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Tolerance Isn’t a Bad Word July 12, 2005

Posted by mjtilley in Uncategorized.
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In the story of Jonah, God reveals that He not only permits the concept of tolerance, it is actually part His character.

  • Jonah 1:2 and 3:2 – Even though Nineveh grieves God terribly, He allows them time – at least 40 days – and even sends them a preparatory message anticipating their repentance. Even Jonah recognizes this in his defiant discourse with God in Jonah 4:2-3. Jonah notes that his own personal experience with God (likely as he lived in the increasingly pagan northern kingdom) revealed tolerance as an aspect of God’s character.
  • Jonah 1:3 – Jonah’s immediate response to a clear and direct order from Almighty God is blatantly disobeying it. To add insult to injury, God wasn’t calling on Jonah to accomplish some great feat (and even if He were, He would surely give the necessary resources); Jonah only had to spread the given message. There was no expectation of results. Even with that clear case for indicting Jonah of the greatest and most inexcusable form of disobedience, God simply lets him go. But what’s more, God didn’t just wash His hands of the errant prophet. No, He simply let Him walk until His greater plan would catch Jonah in His divine net (or great fish, as the story goes) in Jonah 1:17.
  • Jonah 3:1 – In spite of Jonah’s track record for not following orders, God gives a second chance. Even taking into account the fact that God’s omniscience and foreknowledge knew Jonah would accept the mission the second time around, God’s tolerance is still highlighted for God also knew Jonah would disobey the original command.
  • Jonah 3:10 – God withholds His judgment. And as deserved as God’s judgment always is, from a human perspective, it seems Nineveh deserved it so much more (Jonah certainly thought so!). However, God is tolerant of these sinners and provides an opportunity beyond the promised and deserved destruction.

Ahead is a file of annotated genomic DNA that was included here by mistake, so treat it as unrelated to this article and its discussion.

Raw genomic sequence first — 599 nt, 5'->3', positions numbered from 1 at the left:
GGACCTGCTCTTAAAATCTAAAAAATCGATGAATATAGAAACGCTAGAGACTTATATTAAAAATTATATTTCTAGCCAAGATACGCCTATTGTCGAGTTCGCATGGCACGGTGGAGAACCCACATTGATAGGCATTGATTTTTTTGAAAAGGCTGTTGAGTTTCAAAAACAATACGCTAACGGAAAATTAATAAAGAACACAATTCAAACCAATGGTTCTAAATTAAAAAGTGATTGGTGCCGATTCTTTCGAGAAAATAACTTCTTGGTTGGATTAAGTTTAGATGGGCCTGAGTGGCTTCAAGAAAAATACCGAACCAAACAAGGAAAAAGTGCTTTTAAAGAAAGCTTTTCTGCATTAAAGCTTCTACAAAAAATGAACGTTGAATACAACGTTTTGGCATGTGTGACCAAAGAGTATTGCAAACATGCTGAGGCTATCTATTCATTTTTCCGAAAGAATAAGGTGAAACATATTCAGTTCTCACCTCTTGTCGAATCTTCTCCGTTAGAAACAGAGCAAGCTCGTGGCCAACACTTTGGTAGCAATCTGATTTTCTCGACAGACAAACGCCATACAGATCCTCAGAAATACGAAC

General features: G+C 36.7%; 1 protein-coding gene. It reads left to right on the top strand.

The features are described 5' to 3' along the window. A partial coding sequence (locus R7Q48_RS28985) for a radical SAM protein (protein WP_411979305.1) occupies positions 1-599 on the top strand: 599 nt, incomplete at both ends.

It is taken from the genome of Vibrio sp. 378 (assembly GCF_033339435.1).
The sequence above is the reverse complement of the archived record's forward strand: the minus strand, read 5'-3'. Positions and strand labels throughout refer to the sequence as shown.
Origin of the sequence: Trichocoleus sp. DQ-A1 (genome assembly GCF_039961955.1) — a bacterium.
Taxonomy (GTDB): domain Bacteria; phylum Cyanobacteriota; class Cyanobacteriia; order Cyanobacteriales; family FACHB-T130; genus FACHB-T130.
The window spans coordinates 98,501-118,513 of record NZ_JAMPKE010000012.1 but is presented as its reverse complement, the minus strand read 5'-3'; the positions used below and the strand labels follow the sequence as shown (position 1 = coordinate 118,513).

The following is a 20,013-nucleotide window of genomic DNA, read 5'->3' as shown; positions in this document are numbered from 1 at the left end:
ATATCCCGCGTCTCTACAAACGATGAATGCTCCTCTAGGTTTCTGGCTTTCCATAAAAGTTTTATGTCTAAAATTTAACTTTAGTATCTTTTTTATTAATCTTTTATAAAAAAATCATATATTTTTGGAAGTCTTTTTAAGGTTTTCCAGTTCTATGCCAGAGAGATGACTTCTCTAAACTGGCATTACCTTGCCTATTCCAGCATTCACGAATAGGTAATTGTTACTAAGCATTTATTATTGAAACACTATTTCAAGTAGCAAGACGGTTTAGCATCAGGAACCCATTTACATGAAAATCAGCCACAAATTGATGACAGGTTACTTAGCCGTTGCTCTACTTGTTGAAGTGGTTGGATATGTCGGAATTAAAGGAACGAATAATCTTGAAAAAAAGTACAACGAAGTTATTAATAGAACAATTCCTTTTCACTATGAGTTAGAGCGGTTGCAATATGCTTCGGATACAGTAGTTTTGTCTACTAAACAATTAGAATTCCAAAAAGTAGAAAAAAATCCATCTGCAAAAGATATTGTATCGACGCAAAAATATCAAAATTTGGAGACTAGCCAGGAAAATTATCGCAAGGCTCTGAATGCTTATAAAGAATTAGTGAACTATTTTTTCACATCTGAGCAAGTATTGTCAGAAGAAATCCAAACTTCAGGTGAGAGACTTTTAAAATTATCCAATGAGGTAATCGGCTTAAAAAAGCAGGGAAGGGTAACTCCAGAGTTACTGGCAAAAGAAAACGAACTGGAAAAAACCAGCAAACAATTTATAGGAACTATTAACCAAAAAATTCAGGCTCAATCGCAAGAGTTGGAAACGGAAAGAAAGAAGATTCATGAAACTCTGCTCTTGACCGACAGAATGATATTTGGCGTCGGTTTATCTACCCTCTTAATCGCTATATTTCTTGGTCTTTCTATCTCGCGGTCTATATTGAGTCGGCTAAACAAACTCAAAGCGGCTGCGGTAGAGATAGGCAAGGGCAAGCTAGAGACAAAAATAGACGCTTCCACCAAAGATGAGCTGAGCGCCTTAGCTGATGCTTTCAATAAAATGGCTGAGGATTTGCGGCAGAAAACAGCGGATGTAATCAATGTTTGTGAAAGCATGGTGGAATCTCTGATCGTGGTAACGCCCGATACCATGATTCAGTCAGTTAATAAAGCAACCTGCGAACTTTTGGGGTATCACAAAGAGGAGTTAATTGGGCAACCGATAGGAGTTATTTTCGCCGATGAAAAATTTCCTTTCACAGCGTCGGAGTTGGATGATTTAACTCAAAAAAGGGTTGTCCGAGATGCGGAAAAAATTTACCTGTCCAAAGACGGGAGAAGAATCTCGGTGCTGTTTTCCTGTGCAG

• Jonah 4:1-9 – While Jonah finally learned his lesson and, at least, went through the motions of obedience, his attitude remained unreformed. In this passage, we read a shocking account as Jonah doesn’t just express his anger at God’s tolerant actions, but he does so as part of a dialogue with God Himself. That means that God’s tolerance wasn’t played out with withholding judgment on Nineveh. It was extended to His bigoted prophet in order to show him a lesson in tolerance (note verses 5-8 in particular).
  • Jonah 4:10-11 – God’s tolerance is finally explained. He isn’t a pushover for someone who cries out pitifully. Cross-referenced with II Corinthians 5:19, we see that He’s in love with His creation and is seeking a relationship with it. And His creation includes not only His called out ones (Israel under the Old Covenant and the church under the New Covenant); it extends to all colors, races, socio-economic statuses, nations, religions and sexual identity (as those who claim more liberal views of Scripture like to say).
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